I have read many times in your posts you use an awful lot of quotation marks around words that confuses the meaning of what you are trying to say sometimes. It implies you doubt the validity of the word's usage suggesting they are "so-called"....
“scientific means”, “quarry marks”, Dr. Robert M. Schoch, a “scientist”
Do you doubt these words are accurate?
“Campbell’s Chamber”, ”Khufu”, “marks”.
These all have a context as "so-called" so quotation marks would be appropriate.
Regarding your post,
Studying them closely, however, they looked authentically ancient to me. I could see later mineral crystals precipitated over them, a process that takes centuries or millennia, and the inscriptions continue under the overlying blocks.
Well, it has been over 150yrs since Vyse was there, pretty close to being "centuries", but this does leave one to wonder if whatever process that causes "mineral crystals to precipitate" might be accelerated by the micro-climate of these small chambers being in the heart of a 481ft pyramid in the middle of a desert. It would be interesting if Schoch made an analysis of the distribution of these crystals on the cartouche in question. It would stand to reason it would be uniform over both red ochre and exposed block, and if not, I assume this would mean something.
There is no doubt the quarry marks are genuine, the issue is the graffiti, particularly this one in question. Does it go under the other block or just terminate there?
Look here at Lady Arbuthnot's Chamber:[www.rickrichards.com]. It is interesting to note that some of the cartouches, like the one in question, terminate at another block whereas several others are written right over one block to the next. This can only mean two things:1) some blocks had cartouches written on them at the quarry and some were written on the blocks in situ, or 2) they were all written on in situ and some were terminated at an adjoining inaccessible block while others in more open spaces continued over one block to the next. A 3rd possibility exists if we assume all were all were written at the quarry, the block was cut, then matched up perfectly during construction so that the ultimately meaningless cartouches perfectly lined up once again. This does not seem reasonable if even possible. Therefore, what we have is that during construction workers dropped in for the fun of it and scrawled graffiti on the blocks which makes the possibility these were terminated and not pre-existing writings partially obscured by another block during construction.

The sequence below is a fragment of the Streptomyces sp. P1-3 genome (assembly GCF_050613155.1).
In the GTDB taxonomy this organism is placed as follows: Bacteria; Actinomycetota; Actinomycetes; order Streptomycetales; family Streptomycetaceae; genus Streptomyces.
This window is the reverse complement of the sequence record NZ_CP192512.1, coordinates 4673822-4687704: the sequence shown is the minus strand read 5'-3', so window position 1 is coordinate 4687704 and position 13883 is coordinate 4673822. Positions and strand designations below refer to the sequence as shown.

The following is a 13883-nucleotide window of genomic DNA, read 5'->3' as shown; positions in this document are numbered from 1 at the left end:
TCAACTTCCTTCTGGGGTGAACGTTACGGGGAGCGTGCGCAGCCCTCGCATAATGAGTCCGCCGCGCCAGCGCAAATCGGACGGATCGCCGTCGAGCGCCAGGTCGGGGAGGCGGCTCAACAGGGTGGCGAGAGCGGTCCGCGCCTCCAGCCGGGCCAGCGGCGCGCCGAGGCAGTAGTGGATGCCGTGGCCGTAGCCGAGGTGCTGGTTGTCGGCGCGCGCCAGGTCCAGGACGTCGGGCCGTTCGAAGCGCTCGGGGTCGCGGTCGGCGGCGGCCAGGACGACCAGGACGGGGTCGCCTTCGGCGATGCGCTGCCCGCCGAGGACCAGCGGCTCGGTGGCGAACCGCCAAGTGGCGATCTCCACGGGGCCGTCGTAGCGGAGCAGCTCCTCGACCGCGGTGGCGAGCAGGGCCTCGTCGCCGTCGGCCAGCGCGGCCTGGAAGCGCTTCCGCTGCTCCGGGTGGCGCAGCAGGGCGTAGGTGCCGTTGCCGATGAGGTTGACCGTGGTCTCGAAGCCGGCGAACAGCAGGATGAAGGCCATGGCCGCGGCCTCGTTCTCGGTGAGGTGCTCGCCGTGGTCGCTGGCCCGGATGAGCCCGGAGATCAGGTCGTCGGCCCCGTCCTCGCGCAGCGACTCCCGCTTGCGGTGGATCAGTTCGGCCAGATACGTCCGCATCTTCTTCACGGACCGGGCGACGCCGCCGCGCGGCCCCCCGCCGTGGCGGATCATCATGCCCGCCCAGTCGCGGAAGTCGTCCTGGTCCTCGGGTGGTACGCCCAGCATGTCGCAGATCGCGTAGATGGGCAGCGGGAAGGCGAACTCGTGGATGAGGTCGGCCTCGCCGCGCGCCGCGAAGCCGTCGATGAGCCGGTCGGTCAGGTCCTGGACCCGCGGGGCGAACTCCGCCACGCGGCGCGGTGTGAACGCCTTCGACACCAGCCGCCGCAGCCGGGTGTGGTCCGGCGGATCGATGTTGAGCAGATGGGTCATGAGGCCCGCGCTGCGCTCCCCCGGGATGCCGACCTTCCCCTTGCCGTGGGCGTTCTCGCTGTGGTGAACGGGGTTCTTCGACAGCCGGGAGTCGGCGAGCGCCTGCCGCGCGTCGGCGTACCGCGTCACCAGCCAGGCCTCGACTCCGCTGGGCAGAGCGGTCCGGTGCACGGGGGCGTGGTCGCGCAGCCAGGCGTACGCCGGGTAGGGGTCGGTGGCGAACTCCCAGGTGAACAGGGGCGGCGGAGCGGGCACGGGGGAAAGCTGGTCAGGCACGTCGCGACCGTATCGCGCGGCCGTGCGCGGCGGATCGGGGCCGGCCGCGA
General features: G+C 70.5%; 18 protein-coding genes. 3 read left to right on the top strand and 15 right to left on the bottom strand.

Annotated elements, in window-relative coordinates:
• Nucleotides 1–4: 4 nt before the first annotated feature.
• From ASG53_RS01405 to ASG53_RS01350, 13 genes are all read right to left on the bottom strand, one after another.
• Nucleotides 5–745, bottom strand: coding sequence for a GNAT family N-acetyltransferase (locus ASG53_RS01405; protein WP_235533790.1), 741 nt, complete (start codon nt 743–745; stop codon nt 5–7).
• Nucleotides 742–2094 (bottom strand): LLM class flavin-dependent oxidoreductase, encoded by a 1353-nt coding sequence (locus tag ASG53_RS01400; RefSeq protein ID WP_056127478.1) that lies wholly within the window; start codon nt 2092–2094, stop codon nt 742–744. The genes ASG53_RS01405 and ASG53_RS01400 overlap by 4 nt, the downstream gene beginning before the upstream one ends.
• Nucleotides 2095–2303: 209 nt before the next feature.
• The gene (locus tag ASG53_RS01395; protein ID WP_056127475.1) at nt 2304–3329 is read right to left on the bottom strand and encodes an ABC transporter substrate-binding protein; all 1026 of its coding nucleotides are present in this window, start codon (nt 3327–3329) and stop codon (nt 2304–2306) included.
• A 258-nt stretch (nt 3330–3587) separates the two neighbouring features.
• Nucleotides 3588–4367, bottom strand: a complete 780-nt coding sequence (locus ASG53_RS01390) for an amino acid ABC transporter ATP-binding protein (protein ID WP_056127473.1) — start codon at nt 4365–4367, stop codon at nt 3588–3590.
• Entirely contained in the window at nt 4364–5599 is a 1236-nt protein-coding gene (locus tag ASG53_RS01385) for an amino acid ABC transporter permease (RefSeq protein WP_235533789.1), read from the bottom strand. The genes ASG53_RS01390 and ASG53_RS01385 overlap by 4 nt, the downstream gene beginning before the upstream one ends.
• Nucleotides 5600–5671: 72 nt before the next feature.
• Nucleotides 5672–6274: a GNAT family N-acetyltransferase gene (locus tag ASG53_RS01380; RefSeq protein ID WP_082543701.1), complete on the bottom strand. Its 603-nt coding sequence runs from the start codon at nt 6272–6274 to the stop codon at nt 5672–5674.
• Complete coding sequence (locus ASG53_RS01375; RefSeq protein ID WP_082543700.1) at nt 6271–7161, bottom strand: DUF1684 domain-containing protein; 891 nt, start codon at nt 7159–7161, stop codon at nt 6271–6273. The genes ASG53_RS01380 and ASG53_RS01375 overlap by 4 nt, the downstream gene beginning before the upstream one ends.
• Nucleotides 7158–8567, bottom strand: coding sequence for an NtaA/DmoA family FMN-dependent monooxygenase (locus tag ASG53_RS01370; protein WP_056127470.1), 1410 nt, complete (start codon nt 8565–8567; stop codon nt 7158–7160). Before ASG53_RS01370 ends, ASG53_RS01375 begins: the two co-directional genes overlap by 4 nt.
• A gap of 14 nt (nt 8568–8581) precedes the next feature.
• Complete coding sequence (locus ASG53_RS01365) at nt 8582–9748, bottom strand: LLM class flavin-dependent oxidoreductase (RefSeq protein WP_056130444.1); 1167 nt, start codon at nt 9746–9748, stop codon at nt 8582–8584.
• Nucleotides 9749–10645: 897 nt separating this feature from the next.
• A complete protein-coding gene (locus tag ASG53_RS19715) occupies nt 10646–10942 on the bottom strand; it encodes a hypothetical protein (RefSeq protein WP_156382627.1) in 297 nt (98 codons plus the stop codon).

Personally, I am on the fence about the whole forgery issue as to me both sides make compelling arguments though when I look at the cartouche in question it does appear to me there was once a dot in the center that was later covered by the center of the 3 lines. Someone, it is possible, changed their mind as to what to put in the circle. Whether this was Vyse or an ancient repairman for me the jury is still out. If genuine, this does not provide provenance regardless nor can we be sure when they were written.
I think there is an underserved line of inquiry to be made regarding the greater issue that may prove equally if not more compelling. By my count there are 8 different cartouches and at least 13 inscriptions in just this one chamber. All told there are over a dozen cartouches and several more inscriptions between all the chambers. No one seems to be taking the bait here, but again, it stands to reason to me that if we really want to understand the provenance and possibly greater meaning of the Khufu cartouche(s) in question that an inventory of translations needs to be made of ALL the graffiti so that they can be put into a proper context. If anyone has this information I would ask to please post it as it would be enormously helpful to this discussion.
Also, you forgot to quote Schoch's conclusion regarding the graffiti:
Still, just what do genuine quarry marks and inscriptions on stones deep within the Great Pyramid actually tell us? The hieroglyphic cartouche for the name Khufu was a powerful charm that has been found on any number of tombs and monuments throughout Egypt, many of them accurately dated to after the 4th Dynasty. The cartouche was used as a holy symbol the same way the cross was inscribed here, there, and everywhere by Christians in later centuries. The inscriptions don't necessarily prove that Khufu built the Great Pyramid. They might only mean Khufu himself was named after the Great Pyramid, which perhaps existed well before he did.
Post Edited (16-May-13 21:58)